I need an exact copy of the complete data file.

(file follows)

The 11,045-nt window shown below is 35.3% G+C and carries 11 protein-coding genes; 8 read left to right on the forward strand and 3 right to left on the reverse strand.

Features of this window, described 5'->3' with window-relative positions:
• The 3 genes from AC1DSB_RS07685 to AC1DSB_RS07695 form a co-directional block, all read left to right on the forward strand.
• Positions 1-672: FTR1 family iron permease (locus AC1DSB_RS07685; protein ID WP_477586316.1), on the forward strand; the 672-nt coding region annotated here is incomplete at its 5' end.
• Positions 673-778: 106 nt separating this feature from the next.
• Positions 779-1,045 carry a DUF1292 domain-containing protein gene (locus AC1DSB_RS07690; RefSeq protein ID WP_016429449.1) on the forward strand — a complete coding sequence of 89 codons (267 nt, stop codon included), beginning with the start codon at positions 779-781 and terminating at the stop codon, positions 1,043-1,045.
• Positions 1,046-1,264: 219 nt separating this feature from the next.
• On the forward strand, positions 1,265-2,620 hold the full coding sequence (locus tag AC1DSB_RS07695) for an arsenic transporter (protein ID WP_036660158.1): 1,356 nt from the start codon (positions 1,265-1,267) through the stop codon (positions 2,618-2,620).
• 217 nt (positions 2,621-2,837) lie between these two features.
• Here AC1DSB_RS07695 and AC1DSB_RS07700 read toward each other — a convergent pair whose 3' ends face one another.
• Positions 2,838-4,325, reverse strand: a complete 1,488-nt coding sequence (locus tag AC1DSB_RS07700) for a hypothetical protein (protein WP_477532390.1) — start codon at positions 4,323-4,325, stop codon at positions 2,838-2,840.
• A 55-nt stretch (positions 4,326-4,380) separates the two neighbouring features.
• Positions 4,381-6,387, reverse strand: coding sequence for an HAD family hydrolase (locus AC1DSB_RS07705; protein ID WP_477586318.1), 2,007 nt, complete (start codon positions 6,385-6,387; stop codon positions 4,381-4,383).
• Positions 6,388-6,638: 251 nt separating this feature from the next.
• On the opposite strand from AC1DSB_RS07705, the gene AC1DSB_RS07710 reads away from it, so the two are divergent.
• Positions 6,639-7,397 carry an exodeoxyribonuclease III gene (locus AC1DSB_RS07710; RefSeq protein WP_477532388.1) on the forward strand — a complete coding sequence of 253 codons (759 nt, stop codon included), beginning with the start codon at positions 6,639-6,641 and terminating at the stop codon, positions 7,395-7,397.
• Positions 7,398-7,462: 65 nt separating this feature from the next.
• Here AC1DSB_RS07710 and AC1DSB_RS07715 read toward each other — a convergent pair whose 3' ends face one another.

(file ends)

The 11,045-nt window shown below is 35.3% G+C and carries 11 protein-coding genes; 8 read left to right on the forward strand and 3 right to left on the reverse strand.

Features of this window, described 5'->3' with window-relative positions:
• The 3 genes from AC1DSB_RS07685 to AC1DSB_RS07695 form a co-directional block, all read left to right on the forward strand.
• Positions 1-672: FTR1 family iron permease (locus AC1DSB_RS07685; protein ID WP_477586316.1), on the forward strand; the 672-nt coding region annotated here is incomplete at its 5' end.
• Positions 673-778: 106 nt separating this feature from the next.
• Positions 779-1,045 carry a DUF1292 domain-containing protein gene (locus AC1DSB_RS07690; RefSeq protein ID WP_016429449.1) on the forward strand — a complete coding sequence of 89 codons (267 nt, stop codon included), beginning with the start codon at positions 779-781 and terminating at the stop codon, positions 1,043-1,045.
• Positions 1,046-1,264: 219 nt separating this feature from the next.
• On the forward strand, positions 1,265-2,620 hold the full coding sequence (locus tag AC1DSB_RS07695) for an arsenic transporter (protein ID WP_036660158.1): 1,356 nt from the start codon (positions 1,265-1,267) through the stop codon (positions 2,618-2,620).
• 217 nt (positions 2,621-2,837) lie between these two features.
• Here AC1DSB_RS07695 and AC1DSB_RS07700 read toward each other — a convergent pair whose 3' ends face one another.
• Positions 2,838-4,325, reverse strand: a complete 1,488-nt coding sequence (locus tag AC1DSB_RS07700) for a hypothetical protein (protein WP_477532390.1) — start codon at positions 4,323-4,325, stop codon at positions 2,838-2,840.
• A 55-nt stretch (positions 4,326-4,380) separates the two neighbouring features.
• Positions 4,381-6,387, reverse strand: coding sequence for an HAD family hydrolase (locus AC1DSB_RS07705; protein ID WP_477586318.1), 2,007 nt, complete (start codon positions 6,385-6,387; stop codon positions 4,381-4,383).
• Positions 6,388-6,638: 251 nt separating this feature from the next.
• On the opposite strand from AC1DSB_RS07705, the gene AC1DSB_RS07710 reads away from it, so the two are divergent.
• Positions 6,639-7,397 carry an exodeoxyribonuclease III gene (locus AC1DSB_RS07710; RefSeq protein WP_477532388.1) on the forward strand — a complete coding sequence of 253 codons (759 nt, stop codon included), beginning with the start codon at positions 6,639-6,641 and terminating at the stop codon, positions 7,395-7,397.
• Positions 7,398-7,462: 65 nt separating this feature from the next.
• Here AC1DSB_RS07710 and AC1DSB_RS07715 read toward each other — a convergent pair whose 3' ends face one another.